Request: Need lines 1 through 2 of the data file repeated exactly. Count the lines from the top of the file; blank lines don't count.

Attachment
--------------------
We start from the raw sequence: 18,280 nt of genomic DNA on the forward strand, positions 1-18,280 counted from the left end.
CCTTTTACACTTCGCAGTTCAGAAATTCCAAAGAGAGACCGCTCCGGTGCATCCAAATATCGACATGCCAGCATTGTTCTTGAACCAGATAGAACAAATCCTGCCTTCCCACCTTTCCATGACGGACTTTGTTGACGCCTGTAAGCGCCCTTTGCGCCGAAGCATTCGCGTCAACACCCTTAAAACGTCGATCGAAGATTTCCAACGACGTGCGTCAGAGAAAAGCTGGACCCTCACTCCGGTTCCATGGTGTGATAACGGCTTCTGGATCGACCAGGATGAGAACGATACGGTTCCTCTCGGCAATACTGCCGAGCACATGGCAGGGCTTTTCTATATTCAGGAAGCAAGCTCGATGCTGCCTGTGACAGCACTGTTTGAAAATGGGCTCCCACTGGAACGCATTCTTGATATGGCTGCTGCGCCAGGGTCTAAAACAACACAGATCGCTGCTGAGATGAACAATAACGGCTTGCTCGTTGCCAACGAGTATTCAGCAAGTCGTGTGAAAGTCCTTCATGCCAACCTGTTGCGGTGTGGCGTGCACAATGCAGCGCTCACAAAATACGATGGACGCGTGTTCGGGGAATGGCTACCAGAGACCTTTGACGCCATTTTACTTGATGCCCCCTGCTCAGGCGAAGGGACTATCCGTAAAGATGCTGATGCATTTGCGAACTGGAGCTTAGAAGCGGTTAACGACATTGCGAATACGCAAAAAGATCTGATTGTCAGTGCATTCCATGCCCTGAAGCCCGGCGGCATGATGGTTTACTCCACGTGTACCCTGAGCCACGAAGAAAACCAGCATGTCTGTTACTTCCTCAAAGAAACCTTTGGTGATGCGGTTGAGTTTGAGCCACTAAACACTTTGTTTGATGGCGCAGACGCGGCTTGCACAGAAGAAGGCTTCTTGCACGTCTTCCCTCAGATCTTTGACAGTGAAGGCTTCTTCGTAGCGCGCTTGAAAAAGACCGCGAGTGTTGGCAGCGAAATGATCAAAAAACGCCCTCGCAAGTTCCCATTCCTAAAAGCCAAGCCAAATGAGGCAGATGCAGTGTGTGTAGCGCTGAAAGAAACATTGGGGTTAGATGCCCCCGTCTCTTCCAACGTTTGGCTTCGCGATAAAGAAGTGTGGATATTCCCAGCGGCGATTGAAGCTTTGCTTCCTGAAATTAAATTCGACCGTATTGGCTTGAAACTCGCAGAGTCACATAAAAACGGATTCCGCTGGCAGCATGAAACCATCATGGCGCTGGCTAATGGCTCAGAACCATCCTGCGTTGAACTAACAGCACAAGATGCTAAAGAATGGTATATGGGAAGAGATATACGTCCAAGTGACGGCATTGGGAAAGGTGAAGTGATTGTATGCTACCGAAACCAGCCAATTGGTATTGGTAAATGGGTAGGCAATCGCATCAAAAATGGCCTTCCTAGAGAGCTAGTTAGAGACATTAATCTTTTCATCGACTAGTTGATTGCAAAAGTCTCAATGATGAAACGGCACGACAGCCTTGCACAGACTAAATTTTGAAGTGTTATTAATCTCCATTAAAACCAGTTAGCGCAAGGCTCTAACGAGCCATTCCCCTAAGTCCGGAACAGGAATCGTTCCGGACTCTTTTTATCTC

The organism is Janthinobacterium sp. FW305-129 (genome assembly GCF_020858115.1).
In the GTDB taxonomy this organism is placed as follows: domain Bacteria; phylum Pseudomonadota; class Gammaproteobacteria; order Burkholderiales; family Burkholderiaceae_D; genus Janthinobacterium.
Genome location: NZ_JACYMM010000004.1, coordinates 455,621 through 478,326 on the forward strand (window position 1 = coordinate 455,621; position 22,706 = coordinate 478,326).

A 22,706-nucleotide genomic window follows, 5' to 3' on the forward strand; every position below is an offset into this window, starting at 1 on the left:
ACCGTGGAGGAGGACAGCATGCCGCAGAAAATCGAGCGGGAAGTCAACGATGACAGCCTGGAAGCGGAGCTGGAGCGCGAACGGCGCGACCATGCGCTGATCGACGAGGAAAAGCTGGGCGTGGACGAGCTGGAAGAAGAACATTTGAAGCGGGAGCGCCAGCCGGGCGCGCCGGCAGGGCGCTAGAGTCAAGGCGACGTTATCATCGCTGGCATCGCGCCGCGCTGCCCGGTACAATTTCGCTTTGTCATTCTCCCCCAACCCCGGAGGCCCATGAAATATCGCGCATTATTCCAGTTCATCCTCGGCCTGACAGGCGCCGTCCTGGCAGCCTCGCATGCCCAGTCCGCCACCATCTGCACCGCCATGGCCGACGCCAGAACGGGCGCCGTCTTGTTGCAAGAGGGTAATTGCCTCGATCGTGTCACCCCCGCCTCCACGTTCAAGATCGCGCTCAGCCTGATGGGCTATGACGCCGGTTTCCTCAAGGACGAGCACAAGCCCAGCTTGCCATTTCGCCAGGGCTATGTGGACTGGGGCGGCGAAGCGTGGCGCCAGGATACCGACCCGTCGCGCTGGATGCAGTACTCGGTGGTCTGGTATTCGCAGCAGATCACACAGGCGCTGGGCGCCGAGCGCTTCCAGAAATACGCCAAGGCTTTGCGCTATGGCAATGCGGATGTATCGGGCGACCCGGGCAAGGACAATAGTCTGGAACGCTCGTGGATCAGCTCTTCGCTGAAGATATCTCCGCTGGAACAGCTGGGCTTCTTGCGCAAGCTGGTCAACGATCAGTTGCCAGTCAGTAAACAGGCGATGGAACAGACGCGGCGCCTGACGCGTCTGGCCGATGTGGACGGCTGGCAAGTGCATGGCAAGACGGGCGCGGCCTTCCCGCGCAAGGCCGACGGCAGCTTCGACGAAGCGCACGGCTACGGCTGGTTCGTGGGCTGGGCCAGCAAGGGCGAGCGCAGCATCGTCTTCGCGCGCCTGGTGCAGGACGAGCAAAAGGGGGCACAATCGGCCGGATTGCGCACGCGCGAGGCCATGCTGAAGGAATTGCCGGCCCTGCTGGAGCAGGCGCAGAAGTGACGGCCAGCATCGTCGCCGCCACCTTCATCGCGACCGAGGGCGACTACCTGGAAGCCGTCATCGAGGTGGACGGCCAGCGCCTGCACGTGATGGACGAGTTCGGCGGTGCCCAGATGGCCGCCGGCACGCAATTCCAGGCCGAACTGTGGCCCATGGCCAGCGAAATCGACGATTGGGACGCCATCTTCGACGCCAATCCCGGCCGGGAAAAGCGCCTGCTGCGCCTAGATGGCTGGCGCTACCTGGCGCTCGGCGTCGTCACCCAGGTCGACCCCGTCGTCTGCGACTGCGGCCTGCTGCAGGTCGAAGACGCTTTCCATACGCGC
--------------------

We start from the raw sequence: 18,280 nt of genomic DNA on the forward strand, positions 1-18,280 counted from the left end.
CCTTTTACACTTCGCAGTTCAGAAATTCCAAAGAGAGACCGCTCCGGTGCATCCAAATATCGACATGCCAGCATTGTTCTTGAACCAGATAGAACAAATCCTGCCTTCCCACCTTTCCATGACGGACTTTGTTGACGCCTGTAAGCGCCCTTTGCGCCGAAGCATTCGCGTCAACACCCTTAAAACGTCGATCGAAGATTTCCAACGACGTGCGTCAGAGAAAAGCTGGACCCTCACTCCGGTTCCATGGTGTGATAACGGCTTCTGGATCGACCAGGATGAGAACGATACGGTTCCTCTCGGCAATACTGCCGAGCACATGGCAGGGCTTTTCTATATTCAGGAAGCAAGCTCGATGCTGCCTGTGACAGCACTGTTTGAAAATGGGCTCCCACTGGAACGCATTCTTGATATGGCTGCTGCGCCAGGGTCTAAAACAACACAGATCGCTGCTGAGATGAACAATAACGGCTTGCTCGTTGCCAACGAGTATTCAGCAAGTCGTGTGAAAGTCCTTCATGCCAACCTGTTGCGGTGTGGCGTGCACAATGCAGCGCTCACAAAATACGATGGACGCGTGTTCGGGGAATGGCTACCAGAGACCTTTGACGCCATTTTACTTGATGCCCCCTGCTCAGGCGAAGGGACTATCCGTAAAGATGCTGATGCATTTGCGAACTGGAGCTTAGAAGCGGTTAACGACATTGCGAATACGCAAAAAGATCTGATTGTCAGTGCATTCCATGCCCTGAAGCCCGGCGGCATGATGGTTTACTCCACGTGTACCCTGAGCCACGAAGAAAACCAGCATGTCTGTTACTTCCTCAAAGAAACCTTTGGTGATGCGGTTGAGTTTGAGCCACTAAACACTTTGTTTGATGGCGCAGACGCGGCTTGCACAGAAGAAGGCTTCTTGCACGTCTTCCCTCAGATCTTTGACAGTGAAGGCTTCTTCGTAGCGCGCTTGAAAAAGACCGCGAGTGTTGGCAGCGAAATGATCAAAAAACGCCCTCGCAAGTTCCCATTCCTAAAAGCCAAGCCAAATGAGGCAGATGCAGTGTGTGTAGCGCTGAAAGAAACATTGGGGTTAGATGCCCCCGTCTCTTCCAACGTTTGGCTTCGCGATAAAGAAGTGTGGATATTCCCAGCGGCGATTGAAGCTTTGCTTCCTGAAATTAAATTCGACCGTATTGGCTTGAAACTCGCAGAGTCACATAAAAACGGATTCCGCTGGCAGCATGAAACCATCATGGCGCTGGCTAATGGCTCAGAACCATCCTGCGTTGAACTAACAGCACAAGATGCTAAAGAATGGTATATGGGAAGAGATATACGTCCAAGTGACGGCATTGGGAAAGGTGAAGTGATTGTATGCTACCGAAACCAGCCAATTGGTATTGGTAAATGGGTAGGCAATCGCATCAAAAATGGCCTTCCTAGAGAGCTAGTTAGAGACATTAATCTTTTCATCGACTAGTTGATTGCAAAAGTCTCAATGATGAAACGGCACGACAGCCTTGCACAGACTAAATTTTGAAGTGTTATTAATCTCCATTAAAACCAGTTAGCGCAAGGCTCTAACGAGCCATTCCCCTAAGTCCGGAACAGGAATCGTTCCGGACTCTTTTTATCTC